It doesn't matter where you are or what class you belong, everyone has a common desire: to succeed. But how do we achieve this success?
The common belief is that success is built on hard work and one or two degrees. In "Never Eat Alone" Keith Ferrazzi teaches that none of this matters unless we have one fundamental element: sincere relationships built on a mix of trust and mutual benefit.
Do you know that famous CEO you admire from afar? You can be part of their inner circle. Do you find it impossible? Keith Ferrazzi - and this PocketBook - shows the opposite.
"Never Eat Alone" was first released in 2005 and re-released in 2014, following a review and update due to advances in technology.
The author, Keith Ferrazzi, shows us that the most effective networking is one based on sincere relationships of friendship and generosity, and he teaches us how to do this from his experiments in the best laboratory in the world: real life.
Creator, founder, and president of Ferrazzi Greenlight, Keith Ferrazzi attended Harvard and Yale Universities, where he founded a unit of the famous Sigma Chi fraternity.
In his professional career, he reached Deloitte Consulting's youngest CMO level with his reengineering work. In addition, he was CMO of Starwood Hotels and Resorts, founded and sold two companies and wrote the works "Never Eat Alone" and "Who's Got Your Back".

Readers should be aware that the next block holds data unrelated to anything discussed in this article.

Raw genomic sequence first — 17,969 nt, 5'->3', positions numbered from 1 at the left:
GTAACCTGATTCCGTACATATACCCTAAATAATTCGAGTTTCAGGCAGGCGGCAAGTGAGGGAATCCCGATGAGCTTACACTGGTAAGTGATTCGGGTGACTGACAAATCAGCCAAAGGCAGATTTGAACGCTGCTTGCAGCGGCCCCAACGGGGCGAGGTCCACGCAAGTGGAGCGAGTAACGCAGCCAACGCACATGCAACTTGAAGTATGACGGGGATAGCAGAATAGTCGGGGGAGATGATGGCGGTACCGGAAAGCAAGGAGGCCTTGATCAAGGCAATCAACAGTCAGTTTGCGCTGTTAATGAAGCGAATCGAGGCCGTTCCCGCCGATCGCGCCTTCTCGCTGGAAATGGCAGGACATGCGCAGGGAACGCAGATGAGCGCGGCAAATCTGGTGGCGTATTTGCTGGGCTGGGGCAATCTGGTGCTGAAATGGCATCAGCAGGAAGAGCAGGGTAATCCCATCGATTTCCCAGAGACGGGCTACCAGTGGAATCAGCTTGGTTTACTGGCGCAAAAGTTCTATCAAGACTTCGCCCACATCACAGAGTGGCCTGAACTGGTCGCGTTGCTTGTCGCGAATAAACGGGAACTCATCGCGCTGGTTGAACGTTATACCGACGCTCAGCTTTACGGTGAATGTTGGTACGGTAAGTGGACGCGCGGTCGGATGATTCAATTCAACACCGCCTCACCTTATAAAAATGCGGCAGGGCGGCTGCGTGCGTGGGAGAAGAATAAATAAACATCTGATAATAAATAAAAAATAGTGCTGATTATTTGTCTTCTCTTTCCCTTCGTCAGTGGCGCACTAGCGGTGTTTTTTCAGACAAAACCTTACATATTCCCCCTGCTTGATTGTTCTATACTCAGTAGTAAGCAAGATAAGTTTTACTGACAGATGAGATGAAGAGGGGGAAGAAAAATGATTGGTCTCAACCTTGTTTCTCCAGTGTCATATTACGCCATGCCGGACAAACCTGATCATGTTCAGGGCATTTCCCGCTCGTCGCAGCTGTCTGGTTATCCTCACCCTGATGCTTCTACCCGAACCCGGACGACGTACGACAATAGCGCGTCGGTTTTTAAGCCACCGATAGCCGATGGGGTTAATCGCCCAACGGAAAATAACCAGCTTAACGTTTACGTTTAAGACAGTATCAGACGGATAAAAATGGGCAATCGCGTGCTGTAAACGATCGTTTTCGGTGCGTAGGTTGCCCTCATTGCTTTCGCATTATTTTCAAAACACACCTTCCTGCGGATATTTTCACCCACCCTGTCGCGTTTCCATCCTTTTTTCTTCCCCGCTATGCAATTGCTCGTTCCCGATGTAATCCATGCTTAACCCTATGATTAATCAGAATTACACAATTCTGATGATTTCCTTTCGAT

Finally, Ferrazzi was part of Forbes magazine's "40 under 40" and nowadays is dedicated to his consulting firm Ferrazzi Greenlight.
"Never Eat Alone" is the perfect work for those who want to know how best to stand out from the crowd and expand your network without falling into that old image of desperate cards.
The book's primary purpose is to teach us strategies for expanding our life opportunities through diverse networking.
For this, Ferrazzi guides us to:
Keith gives us a walkthrough of how to be better people for better relationships. Ready for the release of YOURSELF 2.0? So, let's Go!
Do you have no time to read now? Then download the free PDF and read wherever and whenever you want:
In Part I of the book "Never Eat Alone", the author shows us how the right mindset is the first step towards building a successful networking.
It may seem obvious, but the first step in building your networking is to interact with people. But how?
Building relationships based on trust and gratitude will bear good fruit in the future.
If you don't know where you are going, any path will do. Therefore:
It is worth nothing to dream and wish if you do not take the action necessary to achieve it.
Don't be the one who contacts your acquaintances only in times of need and never shares the good times.
According to the author, our networking is like a muscle: the more we exercise, the stronger it gets. For this:
But Ferrazzi warns: kindness can generate kindness, but it will often be necessary to ask for this kindness to manifest. It is worthless to be proud because no one is born alone, and we always need each other.